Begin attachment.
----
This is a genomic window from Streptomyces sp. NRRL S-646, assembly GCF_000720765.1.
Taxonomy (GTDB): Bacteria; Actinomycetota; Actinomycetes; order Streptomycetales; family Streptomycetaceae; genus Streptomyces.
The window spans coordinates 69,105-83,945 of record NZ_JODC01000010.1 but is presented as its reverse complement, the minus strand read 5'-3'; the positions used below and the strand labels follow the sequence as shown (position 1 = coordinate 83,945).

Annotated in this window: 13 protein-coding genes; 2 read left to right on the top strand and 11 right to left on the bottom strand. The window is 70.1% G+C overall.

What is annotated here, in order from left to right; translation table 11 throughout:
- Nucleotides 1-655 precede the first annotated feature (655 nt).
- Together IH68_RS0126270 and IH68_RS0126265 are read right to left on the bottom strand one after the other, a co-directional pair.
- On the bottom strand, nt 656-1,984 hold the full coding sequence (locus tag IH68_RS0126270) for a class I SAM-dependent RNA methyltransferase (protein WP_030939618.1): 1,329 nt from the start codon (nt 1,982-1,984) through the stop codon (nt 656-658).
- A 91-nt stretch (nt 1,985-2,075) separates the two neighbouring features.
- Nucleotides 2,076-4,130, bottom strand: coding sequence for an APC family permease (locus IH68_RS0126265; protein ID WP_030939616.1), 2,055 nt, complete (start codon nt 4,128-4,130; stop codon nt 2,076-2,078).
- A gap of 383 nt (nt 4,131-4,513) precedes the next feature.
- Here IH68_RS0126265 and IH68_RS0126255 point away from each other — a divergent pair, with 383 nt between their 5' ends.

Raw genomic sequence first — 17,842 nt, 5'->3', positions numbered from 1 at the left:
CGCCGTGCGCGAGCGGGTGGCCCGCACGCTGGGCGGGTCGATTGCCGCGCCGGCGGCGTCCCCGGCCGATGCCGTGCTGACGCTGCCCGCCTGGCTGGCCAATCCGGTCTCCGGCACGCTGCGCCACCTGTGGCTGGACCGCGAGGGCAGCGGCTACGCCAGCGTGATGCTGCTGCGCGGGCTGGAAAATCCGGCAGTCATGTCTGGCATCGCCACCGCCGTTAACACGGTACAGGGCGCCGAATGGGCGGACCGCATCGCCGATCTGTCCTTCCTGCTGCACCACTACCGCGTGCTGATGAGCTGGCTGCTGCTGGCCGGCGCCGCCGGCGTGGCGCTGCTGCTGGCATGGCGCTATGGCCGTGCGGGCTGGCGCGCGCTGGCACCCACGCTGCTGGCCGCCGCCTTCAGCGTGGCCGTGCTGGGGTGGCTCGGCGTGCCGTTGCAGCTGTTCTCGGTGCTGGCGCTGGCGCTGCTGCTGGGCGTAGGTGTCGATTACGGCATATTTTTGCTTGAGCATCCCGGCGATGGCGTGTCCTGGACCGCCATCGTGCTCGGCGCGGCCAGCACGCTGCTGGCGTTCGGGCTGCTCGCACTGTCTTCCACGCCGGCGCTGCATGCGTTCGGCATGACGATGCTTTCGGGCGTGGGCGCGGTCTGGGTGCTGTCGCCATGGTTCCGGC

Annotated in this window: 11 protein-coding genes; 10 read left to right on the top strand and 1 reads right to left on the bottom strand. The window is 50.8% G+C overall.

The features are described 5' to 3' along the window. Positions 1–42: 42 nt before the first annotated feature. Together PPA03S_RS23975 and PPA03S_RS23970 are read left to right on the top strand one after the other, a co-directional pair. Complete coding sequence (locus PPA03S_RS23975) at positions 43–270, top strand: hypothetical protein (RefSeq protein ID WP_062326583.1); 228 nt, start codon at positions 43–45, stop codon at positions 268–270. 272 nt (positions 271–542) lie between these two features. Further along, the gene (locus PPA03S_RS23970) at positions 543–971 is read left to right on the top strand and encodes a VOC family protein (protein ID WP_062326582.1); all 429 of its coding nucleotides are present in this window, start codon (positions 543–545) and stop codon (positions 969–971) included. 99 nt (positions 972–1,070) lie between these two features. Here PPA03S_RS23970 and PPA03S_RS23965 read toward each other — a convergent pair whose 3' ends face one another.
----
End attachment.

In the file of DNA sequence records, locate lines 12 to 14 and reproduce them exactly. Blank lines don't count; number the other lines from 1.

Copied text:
- Here IH68_RS0126265 and IH68_RS0126255 point away from each other — a divergent pair, with 383 nt between their 5' ends.

Raw genomic sequence first — 17,842 nt, 5'->3', positions numbered from 1 at the left:
CGCCGTGCGCGAGCGGGTGGCCCGCACGCTGGGCGGGTCGATTGCCGCGCCGGCGGCGTCCCCGGCCGATGCCGTGCTGACGCTGCCCGCCTGGCTGGCCAATCCGGTCTCCGGCACGCTGCGCCACCTGTGGCTGGACCGCGAGGGCAGCGGCTACGCCAGCGTGATGCTGCTGCGCGGGCTGGAAAATCCGGCAGTCATGTCTGGCATCGCCACCGCCGTTAACACGGTACAGGGCGCCGAATGGGCGGACCGCATCGCCGATCTGTCCTTCCTGCTGCACCACTACCGCGTGCTGATGAGCTGGCTGCTGCTGGCCGGCGCCGCCGGCGTGGCGCTGCTGCTGGCATGGCGCTATGGCCGTGCGGGCTGGCGCGCGCTGGCACCCACGCTGCTGGCCGCCGCCTTCAGCGTGGCCGTGCTGGGGTGGCTCGGCGTGCCGTTGCAGCTGTTCTCGGTGCTGGCGCTGGCGCTGCTGCTGGGCGTAGGTGTCGATTACGGCATATTTTTGCTTGAGCATCCCGGCGATGGCGTGTCCTGGACCGCCATCGTGCTCGGCGCGGCCAGCACGCTGCTGGCGTTCGGGCTGCTCGCACTGTCTTCCACGCCGGCGCTGCATGCGTTCGGCATGACGATGCTTTCGGGCGTGGGCGCGGTCTGGGTGCTGTCGCCATGGTTCCGGC